By Gary Hinkle
It’s amazing how many managers say they don’t have budget for productivity initiatives. Some think “productivity” is a fuzzy word, and few managers know how to measure it. But productivity can and should be measured. It’s step one towards continuous improvement.
Productivity increases when either the value of your organization’s output or the efficiency to achieve the output increases. Just focusing on efficiency is worthwhile:
All organizations can achieve a 10-20% increase in efficiency, and the cost of inefficiency is very high.
The least efficient organizations can realize efficiency gains of at least 40% – or more. At Auxilium, our consultants measure efficiency in several ways, all of which roll up to an overall indicator that ranges from 0% to 100% (40% to 90% is the actual range we usually see). Using this scale, we define a 1% efficiency gain as increasing by one point on the scale.
The cost of inefficiency in an organization of technical professionals is approximately $2,000 per year, per employee, for every one percent of inefficiency. This is based on the burdened cost of labor. The math is easy. That’s $20,000/year per employee for every 10% of inefficiency, and 10% is the minimum potential improvement for most companies!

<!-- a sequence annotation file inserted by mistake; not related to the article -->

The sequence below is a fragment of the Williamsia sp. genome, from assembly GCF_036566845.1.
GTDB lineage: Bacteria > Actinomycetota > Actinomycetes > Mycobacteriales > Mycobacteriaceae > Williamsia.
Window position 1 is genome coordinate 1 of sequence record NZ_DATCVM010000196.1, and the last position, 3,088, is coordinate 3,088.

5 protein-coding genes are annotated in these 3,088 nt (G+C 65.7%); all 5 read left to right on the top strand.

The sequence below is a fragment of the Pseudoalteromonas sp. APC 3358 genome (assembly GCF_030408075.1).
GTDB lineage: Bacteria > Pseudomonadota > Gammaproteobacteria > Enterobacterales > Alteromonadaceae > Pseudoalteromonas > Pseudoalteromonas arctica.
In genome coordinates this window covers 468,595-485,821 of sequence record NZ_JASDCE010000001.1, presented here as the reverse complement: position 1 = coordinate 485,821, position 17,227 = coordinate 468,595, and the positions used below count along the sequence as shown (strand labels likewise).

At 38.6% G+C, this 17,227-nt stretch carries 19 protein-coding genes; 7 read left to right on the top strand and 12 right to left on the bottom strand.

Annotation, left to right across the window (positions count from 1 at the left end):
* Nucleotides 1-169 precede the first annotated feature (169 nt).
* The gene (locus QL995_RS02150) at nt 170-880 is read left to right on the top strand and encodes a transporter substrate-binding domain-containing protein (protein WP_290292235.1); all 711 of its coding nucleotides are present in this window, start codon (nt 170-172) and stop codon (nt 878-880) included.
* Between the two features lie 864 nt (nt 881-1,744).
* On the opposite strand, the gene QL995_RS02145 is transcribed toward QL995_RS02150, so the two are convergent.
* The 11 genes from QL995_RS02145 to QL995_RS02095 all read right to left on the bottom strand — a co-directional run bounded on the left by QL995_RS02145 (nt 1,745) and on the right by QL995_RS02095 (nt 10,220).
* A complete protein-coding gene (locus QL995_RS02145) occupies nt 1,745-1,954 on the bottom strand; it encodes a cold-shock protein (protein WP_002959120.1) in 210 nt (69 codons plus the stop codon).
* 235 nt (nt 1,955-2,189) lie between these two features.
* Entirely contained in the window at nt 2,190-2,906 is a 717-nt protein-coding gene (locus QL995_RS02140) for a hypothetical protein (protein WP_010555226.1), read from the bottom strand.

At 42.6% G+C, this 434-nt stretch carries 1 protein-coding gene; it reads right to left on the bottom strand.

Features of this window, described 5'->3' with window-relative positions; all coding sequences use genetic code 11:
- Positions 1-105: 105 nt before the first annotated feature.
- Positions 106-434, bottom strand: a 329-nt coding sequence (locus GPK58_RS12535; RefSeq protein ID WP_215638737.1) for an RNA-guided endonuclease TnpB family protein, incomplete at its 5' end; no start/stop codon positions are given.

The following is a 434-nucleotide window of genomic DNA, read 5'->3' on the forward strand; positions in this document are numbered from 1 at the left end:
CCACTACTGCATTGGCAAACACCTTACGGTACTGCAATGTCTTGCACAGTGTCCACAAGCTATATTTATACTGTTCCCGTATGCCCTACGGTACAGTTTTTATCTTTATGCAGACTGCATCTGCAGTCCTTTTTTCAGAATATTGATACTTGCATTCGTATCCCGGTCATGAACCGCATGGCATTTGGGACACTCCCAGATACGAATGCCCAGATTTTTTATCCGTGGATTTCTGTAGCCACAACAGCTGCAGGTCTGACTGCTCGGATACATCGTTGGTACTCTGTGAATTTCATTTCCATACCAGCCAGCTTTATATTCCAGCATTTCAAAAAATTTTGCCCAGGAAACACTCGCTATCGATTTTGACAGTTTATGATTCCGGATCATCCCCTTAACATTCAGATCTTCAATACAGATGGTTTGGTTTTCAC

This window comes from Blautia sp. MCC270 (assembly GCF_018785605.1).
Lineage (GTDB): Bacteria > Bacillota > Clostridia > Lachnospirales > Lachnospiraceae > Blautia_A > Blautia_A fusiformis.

This number takes into account the fully loaded cost of labor, including office space, equipment, energy costs, benefits, etc. The same percentage of your business infrastructure that supports the productivity of your knowledge workers is affected by organizational inefficiencies.
Do the math in your head right now: Assume you can improve efficiency by at least 10%. Then count the number of engineers, scientists, software developers, technical managers, and other technical professionals in your organization. Multiply that by $20,000. That’s the minimum amount a successful productivity initiative is worth to you.
Smart business leaders know cost-cutting actions generally reduce productivity. So, then, after the cost-cutting is complete, productivity initiatives are critical. Whether or not your company has done significant cost-cutting in this economy, now is the time to undertake productivity improvements.